What does SLA Mean?

Service level agreements (SLAs) describe how an operation performs within agreed limits. To say that one is operating within the agreed service level means that the average and the average variation from that average (i.e., the variance) are within agreed ranges.

Some common uses of SLA are:

  • Mean-time-to-failure (e.g., expected life time of a disk drive)
  • Average time to close service tickets (e.g., help desk)
  • Transaction response time (i.e., performance monitoring)
  • Up-time (e.g., the time that an application is available)

How do you know when your system is operating within the terms of an SLA?

Let’s take an example.  Suppose that the SLA for a transaction is 1.5 seconds on average with one standard deviation.  The standard deviation is a measurement of how far, on average, a set of observed data is from the average of that data.  The standard deviation also gives the probability of an observed value given the standard deviation and the average.  The probabilities of 1,2,3, and 4 standard deviations are:

1=68.26%

2=95.45%

3=99.73%

4=99.99%

This means, for example, that 99.73% of observed values are expected to be within three standard deviations of the average.

If our service level is one standard deviation, for example, that means we would expect 68.26% of transactions to be within one standard deviation of the average.  Since we are talking about performance, we are not concerned with transactions that exceed the minimal threshold.  We only want to make sure that they do not fall below this threshold in terms of standard deviation.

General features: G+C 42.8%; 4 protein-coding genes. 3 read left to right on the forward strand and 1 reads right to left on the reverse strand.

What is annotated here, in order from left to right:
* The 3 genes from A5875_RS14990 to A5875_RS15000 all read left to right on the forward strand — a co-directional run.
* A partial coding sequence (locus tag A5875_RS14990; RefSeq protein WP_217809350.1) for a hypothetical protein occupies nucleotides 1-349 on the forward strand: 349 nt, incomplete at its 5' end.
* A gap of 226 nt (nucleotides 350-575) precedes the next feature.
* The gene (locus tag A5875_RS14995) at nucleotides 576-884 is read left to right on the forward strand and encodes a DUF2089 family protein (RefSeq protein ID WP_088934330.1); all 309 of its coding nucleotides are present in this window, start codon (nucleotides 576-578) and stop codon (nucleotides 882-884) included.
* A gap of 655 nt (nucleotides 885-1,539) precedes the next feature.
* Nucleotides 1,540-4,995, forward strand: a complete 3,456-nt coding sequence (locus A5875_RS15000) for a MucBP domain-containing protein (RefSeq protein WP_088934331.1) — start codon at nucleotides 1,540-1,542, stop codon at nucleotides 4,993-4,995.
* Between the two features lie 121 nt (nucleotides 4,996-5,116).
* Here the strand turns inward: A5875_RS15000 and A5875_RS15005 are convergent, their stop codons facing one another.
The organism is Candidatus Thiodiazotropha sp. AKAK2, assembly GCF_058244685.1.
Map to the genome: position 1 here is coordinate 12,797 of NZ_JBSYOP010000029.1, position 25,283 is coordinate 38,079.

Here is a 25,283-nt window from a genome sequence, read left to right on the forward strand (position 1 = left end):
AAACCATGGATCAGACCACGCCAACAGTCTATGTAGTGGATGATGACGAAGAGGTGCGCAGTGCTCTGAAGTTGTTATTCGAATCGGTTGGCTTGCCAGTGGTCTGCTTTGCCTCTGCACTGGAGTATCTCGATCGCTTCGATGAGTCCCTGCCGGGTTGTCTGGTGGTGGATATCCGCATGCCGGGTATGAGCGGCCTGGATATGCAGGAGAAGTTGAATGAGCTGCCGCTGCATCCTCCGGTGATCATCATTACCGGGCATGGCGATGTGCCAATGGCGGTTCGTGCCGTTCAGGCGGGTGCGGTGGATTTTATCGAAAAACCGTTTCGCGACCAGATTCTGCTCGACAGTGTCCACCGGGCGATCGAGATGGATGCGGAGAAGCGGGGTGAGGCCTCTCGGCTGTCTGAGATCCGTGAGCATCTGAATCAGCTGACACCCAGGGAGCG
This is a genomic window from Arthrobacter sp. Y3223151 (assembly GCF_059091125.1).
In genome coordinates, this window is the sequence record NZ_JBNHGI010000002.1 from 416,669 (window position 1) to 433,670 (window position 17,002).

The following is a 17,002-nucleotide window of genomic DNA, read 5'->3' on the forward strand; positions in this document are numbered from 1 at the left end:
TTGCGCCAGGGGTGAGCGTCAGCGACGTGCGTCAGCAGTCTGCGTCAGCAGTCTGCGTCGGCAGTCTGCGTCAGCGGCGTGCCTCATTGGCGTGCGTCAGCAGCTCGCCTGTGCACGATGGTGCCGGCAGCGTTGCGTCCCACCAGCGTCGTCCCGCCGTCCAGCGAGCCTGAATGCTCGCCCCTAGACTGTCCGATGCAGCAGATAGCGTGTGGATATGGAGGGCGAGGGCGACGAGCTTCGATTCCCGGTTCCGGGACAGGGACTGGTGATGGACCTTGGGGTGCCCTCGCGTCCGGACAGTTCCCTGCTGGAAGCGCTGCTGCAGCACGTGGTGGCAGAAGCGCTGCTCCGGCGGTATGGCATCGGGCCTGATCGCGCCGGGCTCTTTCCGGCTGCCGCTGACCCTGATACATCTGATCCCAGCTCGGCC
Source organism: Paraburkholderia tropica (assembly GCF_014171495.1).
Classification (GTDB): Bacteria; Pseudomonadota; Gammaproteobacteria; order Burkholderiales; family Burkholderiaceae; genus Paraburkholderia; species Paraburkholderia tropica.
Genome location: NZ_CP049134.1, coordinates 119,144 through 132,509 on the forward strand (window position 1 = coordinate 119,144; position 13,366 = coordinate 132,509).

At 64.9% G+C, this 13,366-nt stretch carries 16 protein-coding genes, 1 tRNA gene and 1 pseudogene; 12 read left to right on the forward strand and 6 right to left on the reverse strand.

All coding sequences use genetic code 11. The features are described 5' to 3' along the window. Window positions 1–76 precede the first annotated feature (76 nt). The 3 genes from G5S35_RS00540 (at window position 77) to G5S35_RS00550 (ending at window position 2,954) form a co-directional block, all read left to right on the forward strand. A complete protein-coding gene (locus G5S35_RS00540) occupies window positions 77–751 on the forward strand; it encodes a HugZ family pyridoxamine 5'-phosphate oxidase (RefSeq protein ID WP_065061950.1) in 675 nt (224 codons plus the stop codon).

Let’s suppose our average transaction response time is 1.5 seconds and our agreed standard deviation is 1.  Then we are saying that, on average, our transaction response time will not exceed 1.5 (average) + 1 (standard deviation)=2.5 seconds.

Suppose now our performance has slowed to the point that we have these observed values:

Average response time=3.267

Standard deviation=2.715

What is our SLA compliance?  This is the same as asking what percentage of transactions fall outside the SLA.

To compare two sets of data, they have to be on the same scale.  In statistics, the average and standard deviation are shown as a bell curve.  In order to see how we are operating with regards to the SLA we have to draw these two curves using the same normalized values.  These are called z values.

Take a look at the bell curve below.

SLA-Graphic-690x288

 

This is a plot of the performance we see now in terms of normalized values z.  Now our performance is average 3.267 and standard deviation 2.715.  Our SLA says that we will have an average of1.5 and standard deviation of 1.  Our agreement is that our transaction response time will not exceed x=1.5+1=2.5 seconds, in terms of standard deviation and average.  This is z=-0.65 when you normalize it, meaning calculate z=(1.5-3.267)/2.715=-0.65.    Now we are operating at z=(3.267+2.715)/2.715=2.2

So what percentage of our performance measurements are between z=-0.65 and z=2.2.  Consulting a standard normal table that tells us the cumulative probability that an event is between 0 and z=-0.65 is 24.2%.  The probability that z is between 0 and 2 is 47.7%.  The probability that z lies between these two values then is 24.2%+47.7%=71.9%. 71.9% of observations are outside our SLA in terms of average and standard deviation.

Your contract with your client might assess a penalty based upon the failure to meet the SLA.  In this case 71.9% of our transactions are operating outside agreed thresholds.  Depending on how long this situation persists, the surcharge could be large or small.